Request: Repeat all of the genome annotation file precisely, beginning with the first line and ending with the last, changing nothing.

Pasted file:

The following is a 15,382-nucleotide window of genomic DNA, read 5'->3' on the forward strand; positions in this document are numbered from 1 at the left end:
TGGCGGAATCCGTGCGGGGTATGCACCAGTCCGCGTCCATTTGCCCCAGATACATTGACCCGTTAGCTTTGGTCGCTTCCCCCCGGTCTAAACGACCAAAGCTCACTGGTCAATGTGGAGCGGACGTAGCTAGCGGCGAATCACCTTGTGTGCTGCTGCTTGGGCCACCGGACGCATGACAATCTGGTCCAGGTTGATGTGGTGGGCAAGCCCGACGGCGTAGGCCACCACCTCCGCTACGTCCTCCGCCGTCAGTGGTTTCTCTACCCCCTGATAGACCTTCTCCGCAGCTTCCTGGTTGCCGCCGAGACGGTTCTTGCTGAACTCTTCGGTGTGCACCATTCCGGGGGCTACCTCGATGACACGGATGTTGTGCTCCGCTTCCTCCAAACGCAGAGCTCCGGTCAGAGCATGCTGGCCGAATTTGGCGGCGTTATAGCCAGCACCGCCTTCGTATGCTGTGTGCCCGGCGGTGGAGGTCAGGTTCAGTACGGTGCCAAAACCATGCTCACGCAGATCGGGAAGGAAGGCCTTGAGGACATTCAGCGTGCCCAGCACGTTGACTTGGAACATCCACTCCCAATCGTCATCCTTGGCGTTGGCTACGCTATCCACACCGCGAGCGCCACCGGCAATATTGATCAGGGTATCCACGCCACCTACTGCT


The following is a 15,382-nucleotide window of genomic DNA, read 5'->3' on the forward strand; positions in this document are numbered from 1 at the left end:
TGGCGGAATCCGTGCGGGGTATGCACCAGTCCGCGTCCATTTGCCCCAGATACATTGACCCGTTAGCTTTGGTCGCTTCCCCCCGGTCTAAACGACCAAAGCTCACTGGTCAATGTGGAGCGGACGTAGCTAGCGGCGAATCACCTTGTGTGCTGCTGCTTGGGCCACCGGACGCATGACAATCTGGTCCAGGTTGATGTGGTGGGCAAGCCCGACGGCGTAGGCCACCACCTCCGCTACGTCCTCCGCCGTCAGTGGTTTCTCTACCCCCTGATAGACCTTCTCCGCAGCTTCCTGGTTGCCGCCGAGACGGTTCTTGCTGAACTCTTCGGTGTGCACCATTCCGGGGGCTACCTCGATGACACGGATGTTGTGCTCCGCTTCCTCCAAACGCAGAGCTCCGGTCAGAGCATGCTGGCCGAATTTGGCGGCGTTATAGCCAGCACCGCCTTCGTATGCTGTGTGCCCGGCGGTGGAGGTCAGGTTCAGTACGGTGCCAAAACCATGCTCACGCAGATCGGGAAGGAAGGCCTTGAGGACATTCAGCGTGCCCAGCACGTTGACTTGGAACATCCACTCCCAATCGTCATCCTTGGCGTTGGCTACGCTATCCACACCGCGAGCGCCACCGGCAATATTGATCAGGGTATCCACGCCACCTACTGCT